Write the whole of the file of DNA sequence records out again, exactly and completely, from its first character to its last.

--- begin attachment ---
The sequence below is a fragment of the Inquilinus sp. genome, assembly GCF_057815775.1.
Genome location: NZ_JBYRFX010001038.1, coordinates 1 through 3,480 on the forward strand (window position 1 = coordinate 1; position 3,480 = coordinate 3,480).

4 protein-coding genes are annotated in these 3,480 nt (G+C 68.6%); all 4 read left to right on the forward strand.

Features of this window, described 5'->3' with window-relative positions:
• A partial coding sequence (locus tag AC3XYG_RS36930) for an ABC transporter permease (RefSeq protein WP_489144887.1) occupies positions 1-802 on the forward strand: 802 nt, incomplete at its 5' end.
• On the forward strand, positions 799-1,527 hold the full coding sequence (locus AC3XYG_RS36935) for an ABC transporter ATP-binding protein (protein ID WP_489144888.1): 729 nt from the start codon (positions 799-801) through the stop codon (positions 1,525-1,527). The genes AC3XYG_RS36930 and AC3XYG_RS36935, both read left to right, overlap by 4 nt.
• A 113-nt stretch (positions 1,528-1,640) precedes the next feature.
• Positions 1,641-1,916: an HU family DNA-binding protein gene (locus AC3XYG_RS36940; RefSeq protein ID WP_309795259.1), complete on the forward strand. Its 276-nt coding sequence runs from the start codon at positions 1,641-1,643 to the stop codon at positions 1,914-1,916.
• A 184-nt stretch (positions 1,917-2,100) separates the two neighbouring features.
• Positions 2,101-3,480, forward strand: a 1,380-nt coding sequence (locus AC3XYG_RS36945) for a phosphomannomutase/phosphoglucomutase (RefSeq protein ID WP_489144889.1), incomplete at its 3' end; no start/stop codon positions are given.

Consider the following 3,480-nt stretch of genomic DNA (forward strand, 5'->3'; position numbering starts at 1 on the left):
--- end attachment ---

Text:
The sequence below is a fragment of the Inquilinus sp. genome, assembly GCF_057815775.1.
Genome location: NZ_JBYRFX010001038.1, coordinates 1 through 3,480 on the forward strand (window position 1 = coordinate 1; position 3,480 = coordinate 3,480).

4 protein-coding genes are annotated in these 3,480 nt (G+C 68.6%); all 4 read left to right on the forward strand.

Features of this window, described 5'->3' with window-relative positions:
• A partial coding sequence (locus tag AC3XYG_RS36930) for an ABC transporter permease (RefSeq protein WP_489144887.1) occupies positions 1-802 on the forward strand: 802 nt, incomplete at its 5' end.
• On the forward strand, positions 799-1,527 hold the full coding sequence (locus AC3XYG_RS36935) for an ABC transporter ATP-binding protein (protein ID WP_489144888.1): 729 nt from the start codon (positions 799-801) through the stop codon (positions 1,525-1,527). The genes AC3XYG_RS36930 and AC3XYG_RS36935, both read left to right, overlap by 4 nt.
• A 113-nt stretch (positions 1,528-1,640) precedes the next feature.
• Positions 1,641-1,916: an HU family DNA-binding protein gene (locus AC3XYG_RS36940; RefSeq protein ID WP_309795259.1), complete on the forward strand. Its 276-nt coding sequence runs from the start codon at positions 1,641-1,643 to the stop codon at positions 1,914-1,916.
• A 184-nt stretch (positions 1,917-2,100) separates the two neighbouring features.
• Positions 2,101-3,480, forward strand: a 1,380-nt coding sequence (locus AC3XYG_RS36945) for a phosphomannomutase/phosphoglucomutase (RefSeq protein ID WP_489144889.1), incomplete at its 3' end; no start/stop codon positions are given.

Consider the following 3,480-nt stretch of genomic DNA (forward strand, 5'->3'; position numbering starts at 1 on the left):